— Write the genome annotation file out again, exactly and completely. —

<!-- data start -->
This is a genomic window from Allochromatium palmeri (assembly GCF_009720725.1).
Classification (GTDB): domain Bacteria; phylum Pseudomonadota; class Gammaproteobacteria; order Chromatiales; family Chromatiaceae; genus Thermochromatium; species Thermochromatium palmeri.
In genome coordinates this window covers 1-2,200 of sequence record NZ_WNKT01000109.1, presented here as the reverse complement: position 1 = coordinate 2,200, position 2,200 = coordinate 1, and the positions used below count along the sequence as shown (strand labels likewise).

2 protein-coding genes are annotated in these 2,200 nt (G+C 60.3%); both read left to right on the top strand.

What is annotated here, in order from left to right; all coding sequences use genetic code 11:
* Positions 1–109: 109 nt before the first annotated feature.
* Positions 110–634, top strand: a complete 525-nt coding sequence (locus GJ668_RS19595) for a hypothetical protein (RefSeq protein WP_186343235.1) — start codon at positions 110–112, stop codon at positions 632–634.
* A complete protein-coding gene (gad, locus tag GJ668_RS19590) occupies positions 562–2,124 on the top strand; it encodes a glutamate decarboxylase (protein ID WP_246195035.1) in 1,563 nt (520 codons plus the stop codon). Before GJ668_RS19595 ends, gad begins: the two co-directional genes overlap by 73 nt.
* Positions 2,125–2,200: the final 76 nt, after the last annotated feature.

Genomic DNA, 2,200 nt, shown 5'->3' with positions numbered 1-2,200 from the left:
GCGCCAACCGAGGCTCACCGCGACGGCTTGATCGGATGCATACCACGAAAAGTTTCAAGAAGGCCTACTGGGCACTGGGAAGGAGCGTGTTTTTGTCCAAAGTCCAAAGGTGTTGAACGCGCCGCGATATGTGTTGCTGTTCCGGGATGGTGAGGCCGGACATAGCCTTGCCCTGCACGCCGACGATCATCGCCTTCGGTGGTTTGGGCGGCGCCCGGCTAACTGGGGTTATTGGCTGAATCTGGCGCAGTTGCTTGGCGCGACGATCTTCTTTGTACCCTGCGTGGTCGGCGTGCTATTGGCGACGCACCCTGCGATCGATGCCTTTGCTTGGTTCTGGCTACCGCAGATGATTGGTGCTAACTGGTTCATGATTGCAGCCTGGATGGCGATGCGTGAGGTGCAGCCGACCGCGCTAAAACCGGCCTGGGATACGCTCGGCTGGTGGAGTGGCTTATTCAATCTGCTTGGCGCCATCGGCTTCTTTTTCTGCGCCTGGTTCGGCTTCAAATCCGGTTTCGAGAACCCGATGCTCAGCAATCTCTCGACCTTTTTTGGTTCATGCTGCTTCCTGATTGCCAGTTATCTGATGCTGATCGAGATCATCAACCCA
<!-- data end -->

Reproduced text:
This is a genomic window from Allochromatium palmeri (assembly GCF_009720725.1).
Classification (GTDB): domain Bacteria; phylum Pseudomonadota; class Gammaproteobacteria; order Chromatiales; family Chromatiaceae; genus Thermochromatium; species Thermochromatium palmeri.
In genome coordinates this window covers 1-2,200 of sequence record NZ_WNKT01000109.1, presented here as the reverse complement: position 1 = coordinate 2,200, position 2,200 = coordinate 1, and the positions used below count along the sequence as shown (strand labels likewise).

2 protein-coding genes are annotated in these 2,200 nt (G+C 60.3%); both read left to right on the top strand.

What is annotated here, in order from left to right; all coding sequences use genetic code 11:
* Positions 1–109: 109 nt before the first annotated feature.
* Positions 110–634, top strand: a complete 525-nt coding sequence (locus GJ668_RS19595) for a hypothetical protein (RefSeq protein WP_186343235.1) — start codon at positions 110–112, stop codon at positions 632–634.
* A complete protein-coding gene (gad, locus tag GJ668_RS19590) occupies positions 562–2,124 on the top strand; it encodes a glutamate decarboxylase (protein ID WP_246195035.1) in 1,563 nt (520 codons plus the stop codon). Before GJ668_RS19595 ends, gad begins: the two co-directional genes overlap by 73 nt.
* Positions 2,125–2,200: the final 76 nt, after the last annotated feature.

Genomic DNA, 2,200 nt, shown 5'->3' with positions numbered 1-2,200 from the left:
GCGCCAACCGAGGCTCACCGCGACGGCTTGATCGGATGCATACCACGAAAAGTTTCAAGAAGGCCTACTGGGCACTGGGAAGGAGCGTGTTTTTGTCCAAAGTCCAAAGGTGTTGAACGCGCCGCGATATGTGTTGCTGTTCCGGGATGGTGAGGCCGGACATAGCCTTGCCCTGCACGCCGACGATCATCGCCTTCGGTGGTTTGGGCGGCGCCCGGCTAACTGGGGTTATTGGCTGAATCTGGCGCAGTTGCTTGGCGCGACGATCTTCTTTGTACCCTGCGTGGTCGGCGTGCTATTGGCGACGCACCCTGCGATCGATGCCTTTGCTTGGTTCTGGCTACCGCAGATGATTGGTGCTAACTGGTTCATGATTGCAGCCTGGATGGCGATGCGTGAGGTGCAGCCGACCGCGCTAAAACCGGCCTGGGATACGCTCGGCTGGTGGAGTGGCTTATTCAATCTGCTTGGCGCCATCGGCTTCTTTTTCTGCGCCTGGTTCGGCTTCAAATCCGGTTTCGAGAACCCGATGCTCAGCAATCTCTCGACCTTTTTTGGTTCATGCTGCTTCCTGATTGCCAGTTATCTGATGCTGATCGAGATCATCAACCCA